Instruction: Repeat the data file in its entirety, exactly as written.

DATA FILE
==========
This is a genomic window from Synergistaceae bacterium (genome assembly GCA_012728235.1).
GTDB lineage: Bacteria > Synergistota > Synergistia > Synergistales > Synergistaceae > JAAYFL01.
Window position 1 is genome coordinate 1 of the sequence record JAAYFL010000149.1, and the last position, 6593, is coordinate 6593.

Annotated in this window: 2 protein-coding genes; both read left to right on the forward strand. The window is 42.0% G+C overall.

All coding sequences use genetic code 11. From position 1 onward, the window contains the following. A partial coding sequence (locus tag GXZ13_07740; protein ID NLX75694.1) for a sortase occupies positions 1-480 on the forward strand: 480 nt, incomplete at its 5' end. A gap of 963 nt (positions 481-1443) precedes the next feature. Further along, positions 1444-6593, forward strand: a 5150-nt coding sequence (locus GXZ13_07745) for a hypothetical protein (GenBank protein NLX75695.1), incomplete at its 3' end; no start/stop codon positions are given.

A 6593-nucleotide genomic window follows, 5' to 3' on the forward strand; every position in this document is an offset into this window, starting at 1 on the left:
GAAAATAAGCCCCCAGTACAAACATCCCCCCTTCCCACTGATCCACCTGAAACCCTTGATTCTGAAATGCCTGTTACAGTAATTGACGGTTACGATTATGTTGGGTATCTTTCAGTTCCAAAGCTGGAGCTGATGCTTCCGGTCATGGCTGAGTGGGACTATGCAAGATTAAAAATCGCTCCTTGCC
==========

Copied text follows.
This is a genomic window from Synergistaceae bacterium (genome assembly GCA_012728235.1).
GTDB lineage: Bacteria > Synergistota > Synergistia > Synergistales > Synergistaceae > JAAYFL01.
Window position 1 is genome coordinate 1 of the sequence record JAAYFL010000149.1, and the last position, 6593, is coordinate 6593.

Annotated in this window: 2 protein-coding genes; both read left to right on the forward strand. The window is 42.0% G+C overall.

All coding sequences use genetic code 11. From position 1 onward, the window contains the following. A partial coding sequence (locus tag GXZ13_07740; protein ID NLX75694.1) for a sortase occupies positions 1-480 on the forward strand: 480 nt, incomplete at its 5' end. A gap of 963 nt (positions 481-1443) precedes the next feature. Further along, positions 1444-6593, forward strand: a 5150-nt coding sequence (locus GXZ13_07745) for a hypothetical protein (GenBank protein NLX75695.1), incomplete at its 3' end; no start/stop codon positions are given.

A 6593-nucleotide genomic window follows, 5' to 3' on the forward strand; every position in this document is an offset into this window, starting at 1 on the left:
GAAAATAAGCCCCCAGTACAAACATCCCCCCTTCCCACTGATCCACCTGAAACCCTTGATTCTGAAATGCCTGTTACAGTAATTGACGGTTACGATTATGTTGGGTATCTTTCAGTTCCAAAGCTGGAGCTGATGCTTCCGGTCATGGCTGAGTGGGACTATGCAAGATTAAAAATCGCTCCTTGCC